John Wall offers candid self-assessment amid D.C., nationwide protests
"If I get pulled over right now, I’m terrified": As the NBA announces its return, @JohnWall has got more on his mind, & on his plate, than returning to hoop. A deep dive of his "Hoops, Adjacent" pod appearance, in @TheAthleticDC
& @TheAthleticNBA: https://t.co/UF4tFolE6g
— David Aldridge (@davidaldridgedc) June 4, 2020
Wall stated he would legitimately fear for his wellbeing if he were to be pulled over by a police officer given the current social climate (via David Aldridge of The Athletic):
“If I get pulled over right now, I’m terrified,” Wall said on this week’s “Hoops, Adjacent” podcast. “To be realistic. If I’m in a dark area, or a back street, I’m not stopping. I’ll go to a high-speed chase to get to a spot where it’s a grocery store, or somewhere where’s there’s a lot of lights at, because that’s how terrifying it is.
John Wall is hardly the only athlete to express an intrinsic fear of police in light of recent events.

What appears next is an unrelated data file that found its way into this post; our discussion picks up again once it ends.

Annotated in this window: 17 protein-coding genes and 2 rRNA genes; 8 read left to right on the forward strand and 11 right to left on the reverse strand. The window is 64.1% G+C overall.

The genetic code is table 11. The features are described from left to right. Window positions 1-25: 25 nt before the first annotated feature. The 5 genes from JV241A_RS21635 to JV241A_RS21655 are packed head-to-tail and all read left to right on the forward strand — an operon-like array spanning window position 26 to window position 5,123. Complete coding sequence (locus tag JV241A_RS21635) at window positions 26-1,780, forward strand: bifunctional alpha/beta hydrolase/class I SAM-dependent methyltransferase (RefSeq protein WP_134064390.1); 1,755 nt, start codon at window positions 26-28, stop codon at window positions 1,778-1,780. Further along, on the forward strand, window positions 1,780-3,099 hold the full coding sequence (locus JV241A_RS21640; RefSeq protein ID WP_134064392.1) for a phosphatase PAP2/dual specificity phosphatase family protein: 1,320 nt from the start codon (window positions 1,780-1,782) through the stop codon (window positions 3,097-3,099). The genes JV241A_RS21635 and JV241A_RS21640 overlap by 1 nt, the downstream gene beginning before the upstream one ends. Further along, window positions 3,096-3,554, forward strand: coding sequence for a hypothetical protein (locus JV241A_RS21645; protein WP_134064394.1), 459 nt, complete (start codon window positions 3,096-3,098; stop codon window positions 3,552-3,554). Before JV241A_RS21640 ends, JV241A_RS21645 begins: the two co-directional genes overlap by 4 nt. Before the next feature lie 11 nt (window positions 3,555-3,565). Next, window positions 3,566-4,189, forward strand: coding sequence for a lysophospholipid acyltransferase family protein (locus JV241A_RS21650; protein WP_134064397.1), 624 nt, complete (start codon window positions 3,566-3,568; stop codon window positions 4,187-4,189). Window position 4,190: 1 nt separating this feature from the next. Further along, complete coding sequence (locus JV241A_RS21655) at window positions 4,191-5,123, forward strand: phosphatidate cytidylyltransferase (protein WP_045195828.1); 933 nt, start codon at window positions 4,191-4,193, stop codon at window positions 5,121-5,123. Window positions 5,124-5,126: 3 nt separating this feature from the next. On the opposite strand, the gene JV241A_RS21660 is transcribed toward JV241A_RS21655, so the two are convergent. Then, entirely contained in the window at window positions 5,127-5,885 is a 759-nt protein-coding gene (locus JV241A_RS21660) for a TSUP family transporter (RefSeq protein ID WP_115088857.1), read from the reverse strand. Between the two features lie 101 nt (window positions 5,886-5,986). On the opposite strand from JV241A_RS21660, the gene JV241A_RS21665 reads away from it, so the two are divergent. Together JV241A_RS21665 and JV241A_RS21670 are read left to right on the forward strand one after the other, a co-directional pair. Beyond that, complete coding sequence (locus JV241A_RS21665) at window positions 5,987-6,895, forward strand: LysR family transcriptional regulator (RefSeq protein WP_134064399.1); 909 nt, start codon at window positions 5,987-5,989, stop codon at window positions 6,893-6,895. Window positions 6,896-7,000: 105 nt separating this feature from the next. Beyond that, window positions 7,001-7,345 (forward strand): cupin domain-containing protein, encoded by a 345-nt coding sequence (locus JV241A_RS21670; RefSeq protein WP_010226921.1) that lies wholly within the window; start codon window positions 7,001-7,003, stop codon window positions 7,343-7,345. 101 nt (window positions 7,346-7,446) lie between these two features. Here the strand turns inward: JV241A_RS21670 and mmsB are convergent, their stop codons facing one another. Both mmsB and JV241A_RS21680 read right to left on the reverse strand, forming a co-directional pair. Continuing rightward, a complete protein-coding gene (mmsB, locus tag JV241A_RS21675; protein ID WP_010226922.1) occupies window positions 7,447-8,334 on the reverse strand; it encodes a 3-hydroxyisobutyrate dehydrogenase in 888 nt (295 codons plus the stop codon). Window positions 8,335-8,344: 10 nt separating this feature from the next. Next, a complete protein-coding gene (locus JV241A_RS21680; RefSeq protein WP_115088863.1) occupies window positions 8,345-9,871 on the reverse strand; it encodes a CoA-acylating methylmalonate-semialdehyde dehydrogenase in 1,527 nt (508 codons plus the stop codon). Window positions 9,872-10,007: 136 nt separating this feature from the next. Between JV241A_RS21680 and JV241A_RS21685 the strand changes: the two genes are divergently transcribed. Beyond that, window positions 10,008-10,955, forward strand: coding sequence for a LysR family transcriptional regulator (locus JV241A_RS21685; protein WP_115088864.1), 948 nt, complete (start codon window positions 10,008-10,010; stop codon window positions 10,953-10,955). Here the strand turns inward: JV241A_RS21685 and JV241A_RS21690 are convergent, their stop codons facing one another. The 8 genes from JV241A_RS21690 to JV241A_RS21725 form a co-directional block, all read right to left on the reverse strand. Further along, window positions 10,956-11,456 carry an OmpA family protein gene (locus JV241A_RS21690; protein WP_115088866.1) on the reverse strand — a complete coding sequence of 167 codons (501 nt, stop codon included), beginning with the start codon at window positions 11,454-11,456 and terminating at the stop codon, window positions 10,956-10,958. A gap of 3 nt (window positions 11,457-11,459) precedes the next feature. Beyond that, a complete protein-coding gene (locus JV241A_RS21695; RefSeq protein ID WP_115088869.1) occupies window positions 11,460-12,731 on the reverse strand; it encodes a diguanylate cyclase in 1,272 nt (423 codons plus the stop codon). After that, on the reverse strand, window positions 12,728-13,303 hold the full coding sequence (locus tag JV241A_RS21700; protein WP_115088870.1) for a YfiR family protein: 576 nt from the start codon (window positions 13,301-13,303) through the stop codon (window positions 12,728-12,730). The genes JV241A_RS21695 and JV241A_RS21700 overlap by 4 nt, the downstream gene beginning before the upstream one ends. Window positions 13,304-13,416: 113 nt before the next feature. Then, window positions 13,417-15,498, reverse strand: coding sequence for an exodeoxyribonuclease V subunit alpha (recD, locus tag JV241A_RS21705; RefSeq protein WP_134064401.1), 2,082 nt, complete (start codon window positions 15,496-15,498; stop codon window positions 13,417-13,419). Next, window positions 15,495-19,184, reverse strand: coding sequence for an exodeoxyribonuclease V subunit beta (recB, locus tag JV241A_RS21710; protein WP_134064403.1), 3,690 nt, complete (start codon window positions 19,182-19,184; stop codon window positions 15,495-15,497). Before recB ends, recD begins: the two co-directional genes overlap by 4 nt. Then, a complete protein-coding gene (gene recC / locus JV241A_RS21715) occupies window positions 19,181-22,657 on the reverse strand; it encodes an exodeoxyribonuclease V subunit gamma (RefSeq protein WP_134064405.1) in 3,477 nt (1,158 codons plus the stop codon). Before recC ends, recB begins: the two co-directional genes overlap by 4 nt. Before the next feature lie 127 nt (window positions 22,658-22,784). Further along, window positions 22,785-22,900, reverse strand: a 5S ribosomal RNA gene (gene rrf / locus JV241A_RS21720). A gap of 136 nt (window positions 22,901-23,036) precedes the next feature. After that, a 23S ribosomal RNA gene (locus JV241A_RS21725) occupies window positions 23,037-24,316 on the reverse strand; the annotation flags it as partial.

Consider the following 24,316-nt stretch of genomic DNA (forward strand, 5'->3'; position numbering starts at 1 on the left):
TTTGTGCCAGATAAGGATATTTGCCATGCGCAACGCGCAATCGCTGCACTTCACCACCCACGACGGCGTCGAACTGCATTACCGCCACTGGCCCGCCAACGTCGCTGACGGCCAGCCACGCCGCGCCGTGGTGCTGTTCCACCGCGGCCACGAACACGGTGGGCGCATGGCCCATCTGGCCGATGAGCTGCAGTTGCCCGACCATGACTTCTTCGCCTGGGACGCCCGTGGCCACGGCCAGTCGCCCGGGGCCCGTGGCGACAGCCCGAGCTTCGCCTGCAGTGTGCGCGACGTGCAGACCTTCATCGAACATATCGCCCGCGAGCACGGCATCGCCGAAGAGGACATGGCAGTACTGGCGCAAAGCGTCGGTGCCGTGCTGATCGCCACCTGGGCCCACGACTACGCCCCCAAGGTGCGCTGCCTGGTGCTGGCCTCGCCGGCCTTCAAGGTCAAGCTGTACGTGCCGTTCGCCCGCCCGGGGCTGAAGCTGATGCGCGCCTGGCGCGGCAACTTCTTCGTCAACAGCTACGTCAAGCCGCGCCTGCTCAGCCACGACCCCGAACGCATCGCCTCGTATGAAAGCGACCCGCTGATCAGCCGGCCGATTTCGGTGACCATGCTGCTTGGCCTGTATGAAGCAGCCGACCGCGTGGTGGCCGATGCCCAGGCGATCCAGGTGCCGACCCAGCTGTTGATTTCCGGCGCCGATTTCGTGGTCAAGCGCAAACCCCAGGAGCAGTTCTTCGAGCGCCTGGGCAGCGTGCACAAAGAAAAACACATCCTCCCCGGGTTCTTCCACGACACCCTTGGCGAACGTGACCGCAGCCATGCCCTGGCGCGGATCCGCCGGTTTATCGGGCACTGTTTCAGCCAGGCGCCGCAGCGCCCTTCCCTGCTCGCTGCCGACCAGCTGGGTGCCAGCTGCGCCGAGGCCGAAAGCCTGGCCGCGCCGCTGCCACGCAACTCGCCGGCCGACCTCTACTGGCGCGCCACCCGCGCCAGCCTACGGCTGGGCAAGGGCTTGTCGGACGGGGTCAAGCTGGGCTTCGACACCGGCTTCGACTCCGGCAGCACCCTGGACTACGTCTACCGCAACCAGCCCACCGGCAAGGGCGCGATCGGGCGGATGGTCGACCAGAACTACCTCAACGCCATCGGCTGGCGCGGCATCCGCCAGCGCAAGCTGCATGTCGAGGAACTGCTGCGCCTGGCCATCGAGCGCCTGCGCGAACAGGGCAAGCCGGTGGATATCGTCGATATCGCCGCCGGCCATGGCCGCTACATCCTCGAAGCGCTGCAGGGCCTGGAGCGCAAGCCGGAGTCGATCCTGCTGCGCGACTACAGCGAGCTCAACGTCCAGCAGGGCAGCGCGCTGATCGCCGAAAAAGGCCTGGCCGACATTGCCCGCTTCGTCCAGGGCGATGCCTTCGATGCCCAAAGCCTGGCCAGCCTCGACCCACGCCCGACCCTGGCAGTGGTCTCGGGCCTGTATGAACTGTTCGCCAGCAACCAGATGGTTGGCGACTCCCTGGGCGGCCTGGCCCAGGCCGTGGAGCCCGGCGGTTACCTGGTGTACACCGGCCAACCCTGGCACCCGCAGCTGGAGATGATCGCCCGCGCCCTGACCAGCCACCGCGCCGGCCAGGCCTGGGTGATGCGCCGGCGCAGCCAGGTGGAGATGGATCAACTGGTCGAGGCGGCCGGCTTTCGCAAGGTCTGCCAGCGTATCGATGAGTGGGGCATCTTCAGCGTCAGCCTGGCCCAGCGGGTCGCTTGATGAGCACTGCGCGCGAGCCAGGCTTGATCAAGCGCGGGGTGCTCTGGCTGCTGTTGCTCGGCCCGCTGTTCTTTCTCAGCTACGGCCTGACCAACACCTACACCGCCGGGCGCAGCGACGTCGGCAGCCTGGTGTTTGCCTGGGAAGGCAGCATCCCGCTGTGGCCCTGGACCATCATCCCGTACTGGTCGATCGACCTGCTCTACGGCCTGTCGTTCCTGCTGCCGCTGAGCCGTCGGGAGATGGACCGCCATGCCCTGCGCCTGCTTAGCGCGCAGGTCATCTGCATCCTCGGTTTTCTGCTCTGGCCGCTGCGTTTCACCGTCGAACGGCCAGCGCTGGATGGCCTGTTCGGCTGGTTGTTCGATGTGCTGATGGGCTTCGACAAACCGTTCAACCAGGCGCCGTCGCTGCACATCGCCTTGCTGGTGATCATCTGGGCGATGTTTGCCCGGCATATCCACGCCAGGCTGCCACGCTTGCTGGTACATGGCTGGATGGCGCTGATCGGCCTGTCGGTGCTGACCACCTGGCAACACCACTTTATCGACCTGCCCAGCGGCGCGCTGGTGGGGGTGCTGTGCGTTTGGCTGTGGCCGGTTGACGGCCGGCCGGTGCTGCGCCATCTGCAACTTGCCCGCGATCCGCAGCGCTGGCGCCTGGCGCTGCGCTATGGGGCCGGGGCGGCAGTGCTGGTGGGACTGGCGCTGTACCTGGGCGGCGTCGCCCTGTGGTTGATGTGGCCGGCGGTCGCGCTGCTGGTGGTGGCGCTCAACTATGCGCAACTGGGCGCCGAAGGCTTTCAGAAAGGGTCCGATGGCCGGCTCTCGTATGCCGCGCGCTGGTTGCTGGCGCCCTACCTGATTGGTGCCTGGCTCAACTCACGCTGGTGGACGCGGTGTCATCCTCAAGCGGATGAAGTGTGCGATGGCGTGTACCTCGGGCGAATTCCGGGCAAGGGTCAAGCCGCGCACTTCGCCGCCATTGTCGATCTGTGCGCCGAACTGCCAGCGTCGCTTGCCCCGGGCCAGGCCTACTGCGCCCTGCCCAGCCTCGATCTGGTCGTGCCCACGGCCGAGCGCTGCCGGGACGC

The Athletic held a panel of former MLB players to hold a discussion on race. The panel featured the likes of Torii Hunter and Dontrelle Willis, who expressed the idea that most Black Americans are taught to be extremely cautious and especially conscious around police.
These teachings extend to adulthood. Hunter and Ryan Howard spoke about individual encounters with police during their professional careers.
John Wall’s words emphasize this mentality of fear, one that appears to be a reflection on the relationship between the police and Black Americans.
Many protestors are calling for systemic change around the country, and especially with respect to police forces.
Athletes have taken up the mantle, attending protests and speaking at rallies. Others, like Wall, are using their voice to share their feelings and experiences.